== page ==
Jim

Chimp
Reply to  Science or Fiction
June 12, 2017 4:35 pm

JohnKnight June 10, 2017 at 4:50 pm
It’s astonishing that you are so utterly and profoundly ignorant of science.
The age of the earth is a measurement, ie an observation, a scientific fact. No “belief” is needed. The direct dating of meteorites is confirmed by the physics of the sun itself.
Your imaginary biblical cosmology is OTOH entirely based upon belief, contrary to all the direct evidence in the world.
Evolution is an unavoidable consequence of reproduction. It cannot not happen eventually, and has been observed always to do so. It’s the same process that causes antibacterial resistance in pathogenic microbes.
The scientific method does indeed require an imagination, to come up with hypotheses to be tested. But a scientific hypothesis must make testable predictions subject to falsificaiton by observation or experiment. Inferences are thus testable. It’s not pure imaginary flights of fancy, unhinged from all physical reality, like the compilation of ancient, prescientific myths which you so blasphemously worship.
The fact that birds are dinosaurs has been confirmed over and over and over again by every possible line of evidence and never once shown false. For all the centuries before it could be directly observed, the same statement applied to the fact that the earth goes around the sun.
Instead of making such childish, credulous accusations, please study the subject upon which you feel qualified to make such ridiculous assertions out of total ignorance. Read a recent book on the fact of evolution. You won’t because for you ignorance is bliss. Your attitude is precisely that against which the scientific revolution began in AD 1543, with all its wonderful discoveries for mankind.
Grow up.
Jim Masterson June 10, 2017 at 5:10 pm
“The talk isn’t particularly impressive. I thought abiogenesis would be further along than it is.”
Starting from where we were just 20 years ago, we have made great progress, IMO. It’s likely that in the next decade, one of the labs currently working on artificial life or a new one will succeed. The remaining engineering problems are clearly solvable, given the current level of funding.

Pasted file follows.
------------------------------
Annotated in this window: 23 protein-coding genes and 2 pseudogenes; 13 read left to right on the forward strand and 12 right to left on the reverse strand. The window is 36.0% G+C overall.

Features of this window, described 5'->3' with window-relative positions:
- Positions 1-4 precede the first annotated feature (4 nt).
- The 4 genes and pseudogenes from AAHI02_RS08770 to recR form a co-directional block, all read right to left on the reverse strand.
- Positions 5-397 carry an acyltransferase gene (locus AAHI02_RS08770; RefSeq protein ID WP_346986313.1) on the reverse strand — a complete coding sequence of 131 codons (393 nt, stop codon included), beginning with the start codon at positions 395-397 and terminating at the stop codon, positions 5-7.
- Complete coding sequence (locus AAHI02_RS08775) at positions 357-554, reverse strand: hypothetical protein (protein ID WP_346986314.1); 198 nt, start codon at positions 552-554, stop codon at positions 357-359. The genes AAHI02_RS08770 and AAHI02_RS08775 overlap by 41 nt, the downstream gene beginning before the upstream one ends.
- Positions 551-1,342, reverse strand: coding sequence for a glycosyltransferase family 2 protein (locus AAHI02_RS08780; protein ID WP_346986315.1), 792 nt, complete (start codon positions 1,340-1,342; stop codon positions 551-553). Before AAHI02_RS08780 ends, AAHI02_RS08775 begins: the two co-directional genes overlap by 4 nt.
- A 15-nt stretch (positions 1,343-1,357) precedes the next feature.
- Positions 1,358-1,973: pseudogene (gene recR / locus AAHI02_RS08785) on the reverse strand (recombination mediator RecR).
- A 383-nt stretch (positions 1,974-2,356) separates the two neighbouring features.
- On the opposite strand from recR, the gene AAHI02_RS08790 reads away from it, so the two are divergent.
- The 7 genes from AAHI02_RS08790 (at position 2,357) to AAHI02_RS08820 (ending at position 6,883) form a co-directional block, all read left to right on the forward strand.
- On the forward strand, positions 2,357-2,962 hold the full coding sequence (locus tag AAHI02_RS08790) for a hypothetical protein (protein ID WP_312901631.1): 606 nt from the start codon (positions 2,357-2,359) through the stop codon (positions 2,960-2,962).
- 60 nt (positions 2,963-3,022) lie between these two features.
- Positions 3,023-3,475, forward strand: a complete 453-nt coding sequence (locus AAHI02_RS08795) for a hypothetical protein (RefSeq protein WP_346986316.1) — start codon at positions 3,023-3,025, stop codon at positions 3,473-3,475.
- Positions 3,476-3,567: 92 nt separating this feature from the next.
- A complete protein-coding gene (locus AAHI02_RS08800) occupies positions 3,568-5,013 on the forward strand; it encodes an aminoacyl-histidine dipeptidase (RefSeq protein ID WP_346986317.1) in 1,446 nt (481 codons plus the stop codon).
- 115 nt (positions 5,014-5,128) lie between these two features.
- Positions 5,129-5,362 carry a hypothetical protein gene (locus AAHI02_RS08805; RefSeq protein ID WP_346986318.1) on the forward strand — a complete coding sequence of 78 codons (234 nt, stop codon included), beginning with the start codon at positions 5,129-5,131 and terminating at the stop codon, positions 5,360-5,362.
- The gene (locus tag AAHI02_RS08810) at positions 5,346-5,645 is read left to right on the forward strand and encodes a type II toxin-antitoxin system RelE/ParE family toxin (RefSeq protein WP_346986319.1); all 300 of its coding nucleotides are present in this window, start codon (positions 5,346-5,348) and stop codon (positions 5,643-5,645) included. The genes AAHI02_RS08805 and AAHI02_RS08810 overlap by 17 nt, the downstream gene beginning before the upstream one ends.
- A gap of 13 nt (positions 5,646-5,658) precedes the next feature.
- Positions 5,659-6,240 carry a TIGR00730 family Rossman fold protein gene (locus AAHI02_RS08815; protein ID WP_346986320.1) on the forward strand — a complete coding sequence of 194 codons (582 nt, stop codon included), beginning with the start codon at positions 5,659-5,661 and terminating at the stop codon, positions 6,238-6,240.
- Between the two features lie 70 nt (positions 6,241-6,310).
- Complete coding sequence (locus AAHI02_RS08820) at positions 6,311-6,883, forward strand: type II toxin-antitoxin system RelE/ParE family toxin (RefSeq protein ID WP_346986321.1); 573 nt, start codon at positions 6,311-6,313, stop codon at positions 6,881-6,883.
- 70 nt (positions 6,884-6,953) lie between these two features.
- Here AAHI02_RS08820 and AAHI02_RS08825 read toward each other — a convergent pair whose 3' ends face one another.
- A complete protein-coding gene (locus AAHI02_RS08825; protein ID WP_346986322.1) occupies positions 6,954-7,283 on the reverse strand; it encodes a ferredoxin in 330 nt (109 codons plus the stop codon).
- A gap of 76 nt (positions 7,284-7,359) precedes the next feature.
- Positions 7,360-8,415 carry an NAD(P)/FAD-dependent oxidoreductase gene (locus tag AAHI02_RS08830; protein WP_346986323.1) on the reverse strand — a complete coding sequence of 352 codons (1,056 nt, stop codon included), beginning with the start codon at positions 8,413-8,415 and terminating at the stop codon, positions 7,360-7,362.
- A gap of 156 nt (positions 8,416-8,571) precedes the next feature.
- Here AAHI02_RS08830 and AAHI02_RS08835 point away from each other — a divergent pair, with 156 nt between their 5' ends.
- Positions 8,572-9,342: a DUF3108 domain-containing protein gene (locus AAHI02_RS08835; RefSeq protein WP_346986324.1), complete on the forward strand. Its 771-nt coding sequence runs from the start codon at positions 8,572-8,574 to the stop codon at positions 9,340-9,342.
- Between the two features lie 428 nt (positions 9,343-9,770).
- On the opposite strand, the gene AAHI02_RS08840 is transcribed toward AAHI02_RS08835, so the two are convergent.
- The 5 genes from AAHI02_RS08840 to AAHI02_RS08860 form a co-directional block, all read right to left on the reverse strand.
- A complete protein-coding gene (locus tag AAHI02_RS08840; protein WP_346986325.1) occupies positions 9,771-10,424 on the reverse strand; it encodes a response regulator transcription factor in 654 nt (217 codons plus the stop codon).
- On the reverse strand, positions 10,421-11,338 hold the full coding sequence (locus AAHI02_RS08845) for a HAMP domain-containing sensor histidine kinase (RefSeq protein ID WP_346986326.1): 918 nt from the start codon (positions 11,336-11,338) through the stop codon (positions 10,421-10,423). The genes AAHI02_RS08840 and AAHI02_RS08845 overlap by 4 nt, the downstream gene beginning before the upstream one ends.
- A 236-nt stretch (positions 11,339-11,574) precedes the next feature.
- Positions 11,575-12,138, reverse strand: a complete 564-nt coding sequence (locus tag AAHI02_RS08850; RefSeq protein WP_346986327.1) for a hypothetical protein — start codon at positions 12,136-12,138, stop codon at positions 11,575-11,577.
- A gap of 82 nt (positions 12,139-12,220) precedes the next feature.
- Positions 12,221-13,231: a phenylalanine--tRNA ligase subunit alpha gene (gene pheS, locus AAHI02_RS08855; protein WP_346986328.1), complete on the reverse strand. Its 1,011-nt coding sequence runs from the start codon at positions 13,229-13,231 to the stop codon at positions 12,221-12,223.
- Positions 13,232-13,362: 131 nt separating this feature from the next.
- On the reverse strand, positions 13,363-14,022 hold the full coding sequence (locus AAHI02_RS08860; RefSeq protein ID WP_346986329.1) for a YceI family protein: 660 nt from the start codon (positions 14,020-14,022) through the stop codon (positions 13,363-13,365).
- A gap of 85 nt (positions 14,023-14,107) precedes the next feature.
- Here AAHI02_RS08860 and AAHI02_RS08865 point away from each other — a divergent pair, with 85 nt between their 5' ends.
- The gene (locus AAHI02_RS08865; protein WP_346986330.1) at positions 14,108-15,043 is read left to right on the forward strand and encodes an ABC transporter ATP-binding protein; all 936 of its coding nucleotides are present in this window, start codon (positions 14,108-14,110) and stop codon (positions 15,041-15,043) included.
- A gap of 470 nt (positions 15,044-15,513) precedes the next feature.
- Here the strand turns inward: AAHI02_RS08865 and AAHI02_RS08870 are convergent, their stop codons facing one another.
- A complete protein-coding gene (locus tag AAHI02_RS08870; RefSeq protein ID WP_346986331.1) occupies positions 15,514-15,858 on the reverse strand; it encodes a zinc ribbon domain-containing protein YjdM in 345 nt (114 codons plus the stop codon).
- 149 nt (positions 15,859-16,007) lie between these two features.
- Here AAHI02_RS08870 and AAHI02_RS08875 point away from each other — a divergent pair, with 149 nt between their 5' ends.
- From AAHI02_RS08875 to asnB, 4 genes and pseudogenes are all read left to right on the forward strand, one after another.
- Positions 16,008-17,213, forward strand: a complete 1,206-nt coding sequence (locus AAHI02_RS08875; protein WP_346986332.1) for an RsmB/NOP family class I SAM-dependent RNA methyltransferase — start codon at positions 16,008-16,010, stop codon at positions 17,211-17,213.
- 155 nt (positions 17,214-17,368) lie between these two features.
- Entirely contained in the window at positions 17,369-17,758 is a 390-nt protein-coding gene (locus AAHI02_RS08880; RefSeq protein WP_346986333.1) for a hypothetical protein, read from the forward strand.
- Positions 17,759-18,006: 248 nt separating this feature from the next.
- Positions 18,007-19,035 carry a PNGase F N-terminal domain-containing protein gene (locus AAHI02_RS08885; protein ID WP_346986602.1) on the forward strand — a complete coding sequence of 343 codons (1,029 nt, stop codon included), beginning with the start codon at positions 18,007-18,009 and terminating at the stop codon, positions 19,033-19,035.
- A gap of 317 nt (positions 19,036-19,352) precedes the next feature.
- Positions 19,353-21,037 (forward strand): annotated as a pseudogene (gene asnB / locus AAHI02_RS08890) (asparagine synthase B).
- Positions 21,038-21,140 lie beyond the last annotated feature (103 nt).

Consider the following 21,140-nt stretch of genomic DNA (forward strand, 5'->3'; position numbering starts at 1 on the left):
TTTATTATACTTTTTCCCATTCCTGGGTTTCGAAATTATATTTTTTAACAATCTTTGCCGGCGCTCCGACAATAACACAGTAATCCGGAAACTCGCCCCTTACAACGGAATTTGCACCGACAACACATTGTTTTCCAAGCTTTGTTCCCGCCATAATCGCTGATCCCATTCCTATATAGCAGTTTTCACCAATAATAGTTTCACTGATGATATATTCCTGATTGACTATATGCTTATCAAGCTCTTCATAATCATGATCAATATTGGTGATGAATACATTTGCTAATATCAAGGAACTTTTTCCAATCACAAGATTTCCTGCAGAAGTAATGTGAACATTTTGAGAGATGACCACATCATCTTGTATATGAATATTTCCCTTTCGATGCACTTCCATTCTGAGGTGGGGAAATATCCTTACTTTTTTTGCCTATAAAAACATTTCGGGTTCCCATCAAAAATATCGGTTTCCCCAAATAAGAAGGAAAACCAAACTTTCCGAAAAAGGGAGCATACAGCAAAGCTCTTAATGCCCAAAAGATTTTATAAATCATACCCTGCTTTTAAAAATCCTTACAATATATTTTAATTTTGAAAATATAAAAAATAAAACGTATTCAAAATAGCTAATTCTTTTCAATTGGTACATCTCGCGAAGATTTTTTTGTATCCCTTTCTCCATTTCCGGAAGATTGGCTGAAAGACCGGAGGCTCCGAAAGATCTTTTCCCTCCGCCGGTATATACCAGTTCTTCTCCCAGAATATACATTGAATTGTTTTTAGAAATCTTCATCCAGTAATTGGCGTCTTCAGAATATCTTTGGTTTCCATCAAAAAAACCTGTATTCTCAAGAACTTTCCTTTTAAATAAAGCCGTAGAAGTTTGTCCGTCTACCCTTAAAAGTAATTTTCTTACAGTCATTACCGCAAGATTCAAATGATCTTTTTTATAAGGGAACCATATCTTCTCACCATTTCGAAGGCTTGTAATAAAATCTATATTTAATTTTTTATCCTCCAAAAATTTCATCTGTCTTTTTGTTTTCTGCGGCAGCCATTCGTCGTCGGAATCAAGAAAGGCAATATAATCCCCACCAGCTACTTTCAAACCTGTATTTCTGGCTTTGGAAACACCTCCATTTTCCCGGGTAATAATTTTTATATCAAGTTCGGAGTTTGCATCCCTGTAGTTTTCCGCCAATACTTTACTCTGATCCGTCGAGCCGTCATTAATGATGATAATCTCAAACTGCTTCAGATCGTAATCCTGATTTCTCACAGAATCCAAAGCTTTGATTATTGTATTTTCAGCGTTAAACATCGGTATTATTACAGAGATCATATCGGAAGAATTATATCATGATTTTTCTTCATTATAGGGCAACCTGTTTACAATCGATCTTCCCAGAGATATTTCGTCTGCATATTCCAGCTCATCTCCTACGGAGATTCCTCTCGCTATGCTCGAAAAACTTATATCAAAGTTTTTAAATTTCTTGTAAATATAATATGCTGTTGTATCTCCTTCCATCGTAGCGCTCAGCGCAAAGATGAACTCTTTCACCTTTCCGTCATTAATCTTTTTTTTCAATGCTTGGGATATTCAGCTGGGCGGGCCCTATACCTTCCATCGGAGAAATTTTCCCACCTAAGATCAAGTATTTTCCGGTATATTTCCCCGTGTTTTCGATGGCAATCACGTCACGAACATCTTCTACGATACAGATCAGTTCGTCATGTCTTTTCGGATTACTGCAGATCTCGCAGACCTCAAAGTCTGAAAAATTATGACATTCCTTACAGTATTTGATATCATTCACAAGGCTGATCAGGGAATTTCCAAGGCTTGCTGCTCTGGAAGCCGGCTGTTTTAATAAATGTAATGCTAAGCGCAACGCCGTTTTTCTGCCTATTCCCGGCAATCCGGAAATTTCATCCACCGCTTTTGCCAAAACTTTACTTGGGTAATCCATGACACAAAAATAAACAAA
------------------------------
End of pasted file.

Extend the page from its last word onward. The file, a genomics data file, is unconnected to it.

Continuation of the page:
“It’s interesting that the genetic code is universal on this planet (with only minor exceptions). Considering that it’s completely random (i.e., the assignment of codens to amino acids, etc.), that means it was probably only created once. I wonder if there are planets with more than one planet-wide genetic code–assuming there are other planets with DNA based life.”
Szostak mentions research on other possible genetic material. A planet might start out with competing systems, but given enough time, one would probably beat out the other, unless they were separated in some way.

Gabro
Reply to  Science or Fiction
June 12, 2017 4:42 pm

John,
If you hate science so much, why do you comment on a science blog?

Gabro
Reply to  Science or Fiction
June 12, 2017 4:56 pm

Scientific imagination is creative and productive, arising from curiosity, trying to understand nature and thereby find ways to improve life.
John, by contrast, has no imagination or creativity, or desire to learn anything of value, but rather accepts as God’s own gospel imaginary worlds made up my myth writers 5000 years ago. Hence no need to learn anything. As far as he’s concerned, evil spirits cause disease, not the microbes and maladies discovered by biological and medical researchers using the scientific method.
[??? .mod]

Chimp
Reply to  Science or Fiction
June 12, 2017 5:43 pm

Our host is highly tolerant of anti-scientific, anti-human commenters like John. Unfortunately, this policy gives CACA advocates ammunition with which to blast the charge that CACA skeptics are anti-science, as well as, in his case, anti-Christian, since he belongs to a heterodox, blasphemous, fringe cult which regards the Christian God as incompetent, deceitful and sadistic.
The vast majority of Christian denominations accept the incontrovertible fact of evolution as obvious, and the great age of the earth as simply another valid scientific observation. His cult totally misses the point of Christianity. Even as long ago as Augustine and Calvin, two of the five most important Christian theologians*, real Christianity recognized that the Bible is not literally true as to the natural world. The author of 2 Timothy (who wasn’t Paul) was wise enough not even to include description of nature among the uses of Scripture (which in his day meant the OT in Greek).